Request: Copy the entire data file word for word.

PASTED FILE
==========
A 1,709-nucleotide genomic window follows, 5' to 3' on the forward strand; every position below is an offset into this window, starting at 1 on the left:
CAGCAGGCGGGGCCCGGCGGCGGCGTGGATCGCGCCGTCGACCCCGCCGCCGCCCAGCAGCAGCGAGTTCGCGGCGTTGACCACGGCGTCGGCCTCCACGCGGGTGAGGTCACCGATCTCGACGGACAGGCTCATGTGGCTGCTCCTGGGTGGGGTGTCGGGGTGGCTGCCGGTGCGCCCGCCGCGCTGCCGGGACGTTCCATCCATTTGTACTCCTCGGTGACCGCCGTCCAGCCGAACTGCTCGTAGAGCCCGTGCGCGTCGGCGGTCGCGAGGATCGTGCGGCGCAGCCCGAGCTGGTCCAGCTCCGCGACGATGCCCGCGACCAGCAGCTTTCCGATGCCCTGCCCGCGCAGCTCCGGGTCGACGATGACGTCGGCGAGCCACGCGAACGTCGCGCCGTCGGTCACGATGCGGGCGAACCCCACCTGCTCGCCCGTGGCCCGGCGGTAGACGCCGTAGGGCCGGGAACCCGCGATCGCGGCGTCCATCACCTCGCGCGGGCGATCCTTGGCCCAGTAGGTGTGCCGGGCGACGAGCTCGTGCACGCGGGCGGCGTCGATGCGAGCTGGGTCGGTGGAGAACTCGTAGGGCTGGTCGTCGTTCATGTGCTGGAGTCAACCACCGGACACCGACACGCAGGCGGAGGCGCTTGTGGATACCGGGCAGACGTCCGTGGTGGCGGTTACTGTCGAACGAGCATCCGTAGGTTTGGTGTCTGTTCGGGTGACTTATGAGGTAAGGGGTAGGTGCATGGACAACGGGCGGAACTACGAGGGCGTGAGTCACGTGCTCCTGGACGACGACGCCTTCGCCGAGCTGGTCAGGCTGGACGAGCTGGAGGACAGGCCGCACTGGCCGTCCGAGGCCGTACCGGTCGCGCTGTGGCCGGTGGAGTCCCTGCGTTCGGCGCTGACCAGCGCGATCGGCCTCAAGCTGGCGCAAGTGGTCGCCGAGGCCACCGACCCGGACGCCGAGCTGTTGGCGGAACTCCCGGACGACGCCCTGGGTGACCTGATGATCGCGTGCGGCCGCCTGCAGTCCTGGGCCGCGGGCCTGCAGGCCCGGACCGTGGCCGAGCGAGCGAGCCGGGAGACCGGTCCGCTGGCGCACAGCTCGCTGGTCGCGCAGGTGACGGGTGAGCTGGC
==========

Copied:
A 1,709-nucleotide genomic window follows, 5' to 3' on the forward strand; every position below is an offset into this window, starting at 1 on the left:
CAGCAGGCGGGGCCCGGCGGCGGCGTGGATCGCGCCGTCGACCCCGCCGCCGCCCAGCAGCAGCGAGTTCGCGGCGTTGACCACGGCGTCGGCCTCCACGCGGGTGAGGTCACCGATCTCGACGGACAGGCTCATGTGGCTGCTCCTGGGTGGGGTGTCGGGGTGGCTGCCGGTGCGCCCGCCGCGCTGCCGGGACGTTCCATCCATTTGTACTCCTCGGTGACCGCCGTCCAGCCGAACTGCTCGTAGAGCCCGTGCGCGTCGGCGGTCGCGAGGATCGTGCGGCGCAGCCCGAGCTGGTCCAGCTCCGCGACGATGCCCGCGACCAGCAGCTTTCCGATGCCCTGCCCGCGCAGCTCCGGGTCGACGATGACGTCGGCGAGCCACGCGAACGTCGCGCCGTCGGTCACGATGCGGGCGAACCCCACCTGCTCGCCCGTGGCCCGGCGGTAGACGCCGTAGGGCCGGGAACCCGCGATCGCGGCGTCCATCACCTCGCGCGGGCGATCCTTGGCCCAGTAGGTGTGCCGGGCGACGAGCTCGTGCACGCGGGCGGCGTCGATGCGAGCTGGGTCGGTGGAGAACTCGTAGGGCTGGTCGTCGTTCATGTGCTGGAGTCAACCACCGGACACCGACACGCAGGCGGAGGCGCTTGTGGATACCGGGCAGACGTCCGTGGTGGCGGTTACTGTCGAACGAGCATCCGTAGGTTTGGTGTCTGTTCGGGTGACTTATGAGGTAAGGGGTAGGTGCATGGACAACGGGCGGAACTACGAGGGCGTGAGTCACGTGCTCCTGGACGACGACGCCTTCGCCGAGCTGGTCAGGCTGGACGAGCTGGAGGACAGGCCGCACTGGCCGTCCGAGGCCGTACCGGTCGCGCTGTGGCCGGTGGAGTCCCTGCGTTCGGCGCTGACCAGCGCGATCGGCCTCAAGCTGGCGCAAGTGGTCGCCGAGGCCACCGACCCGGACGCCGAGCTGTTGGCGGAACTCCCGGACGACGCCCTGGGTGACCTGATGATCGCGTGCGGCCGCCTGCAGTCCTGGGCCGCGGGCCTGCAGGCCCGGACCGTGGCCGAGCGAGCGAGCCGGGAGACCGGTCCGCTGGCGCACAGCTCGCTGGTCGCGCAGGTGACGGGTGAGCTGGC